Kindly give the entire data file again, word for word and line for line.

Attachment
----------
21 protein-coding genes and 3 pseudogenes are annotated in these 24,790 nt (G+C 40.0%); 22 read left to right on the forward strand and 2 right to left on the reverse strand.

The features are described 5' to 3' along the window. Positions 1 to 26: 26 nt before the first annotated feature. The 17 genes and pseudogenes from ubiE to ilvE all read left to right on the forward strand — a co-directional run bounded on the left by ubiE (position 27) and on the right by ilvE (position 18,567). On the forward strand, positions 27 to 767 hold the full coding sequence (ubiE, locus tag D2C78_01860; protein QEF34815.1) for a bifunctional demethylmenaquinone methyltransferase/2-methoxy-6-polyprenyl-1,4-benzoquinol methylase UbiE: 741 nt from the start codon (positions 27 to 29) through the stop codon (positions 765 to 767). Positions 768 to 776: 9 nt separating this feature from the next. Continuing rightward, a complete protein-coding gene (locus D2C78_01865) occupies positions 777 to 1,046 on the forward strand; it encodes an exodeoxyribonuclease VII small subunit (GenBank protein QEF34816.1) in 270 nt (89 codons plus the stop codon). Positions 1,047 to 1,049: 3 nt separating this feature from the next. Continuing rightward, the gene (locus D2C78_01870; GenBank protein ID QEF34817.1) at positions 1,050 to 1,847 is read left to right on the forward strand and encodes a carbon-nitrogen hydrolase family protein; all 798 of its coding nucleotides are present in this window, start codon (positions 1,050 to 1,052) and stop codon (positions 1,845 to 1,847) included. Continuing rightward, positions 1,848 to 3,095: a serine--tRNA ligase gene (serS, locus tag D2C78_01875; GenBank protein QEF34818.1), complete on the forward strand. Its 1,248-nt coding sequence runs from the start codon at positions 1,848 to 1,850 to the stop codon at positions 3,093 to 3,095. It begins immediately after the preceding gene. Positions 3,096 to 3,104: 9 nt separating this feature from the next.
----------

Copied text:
21 protein-coding genes and 3 pseudogenes are annotated in these 24,790 nt (G+C 40.0%); 22 read left to right on the forward strand and 2 right to left on the reverse strand.

The features are described 5' to 3' along the window. Positions 1 to 26: 26 nt before the first annotated feature. The 17 genes and pseudogenes from ubiE to ilvE all read left to right on the forward strand — a co-directional run bounded on the left by ubiE (position 27) and on the right by ilvE (position 18,567). On the forward strand, positions 27 to 767 hold the full coding sequence (ubiE, locus tag D2C78_01860; protein QEF34815.1) for a bifunctional demethylmenaquinone methyltransferase/2-methoxy-6-polyprenyl-1,4-benzoquinol methylase UbiE: 741 nt from the start codon (positions 27 to 29) through the stop codon (positions 765 to 767). Positions 768 to 776: 9 nt separating this feature from the next. Continuing rightward, a complete protein-coding gene (locus D2C78_01865) occupies positions 777 to 1,046 on the forward strand; it encodes an exodeoxyribonuclease VII small subunit (GenBank protein QEF34816.1) in 270 nt (89 codons plus the stop codon). Positions 1,047 to 1,049: 3 nt separating this feature from the next. Continuing rightward, the gene (locus D2C78_01870; GenBank protein ID QEF34817.1) at positions 1,050 to 1,847 is read left to right on the forward strand and encodes a carbon-nitrogen hydrolase family protein; all 798 of its coding nucleotides are present in this window, start codon (positions 1,050 to 1,052) and stop codon (positions 1,845 to 1,847) included. Continuing rightward, positions 1,848 to 3,095: a serine--tRNA ligase gene (serS, locus tag D2C78_01875; GenBank protein QEF34818.1), complete on the forward strand. Its 1,248-nt coding sequence runs from the start codon at positions 1,848 to 1,850 to the stop codon at positions 3,093 to 3,095. It begins immediately after the preceding gene. Positions 3,096 to 3,104: 9 nt separating this feature from the next.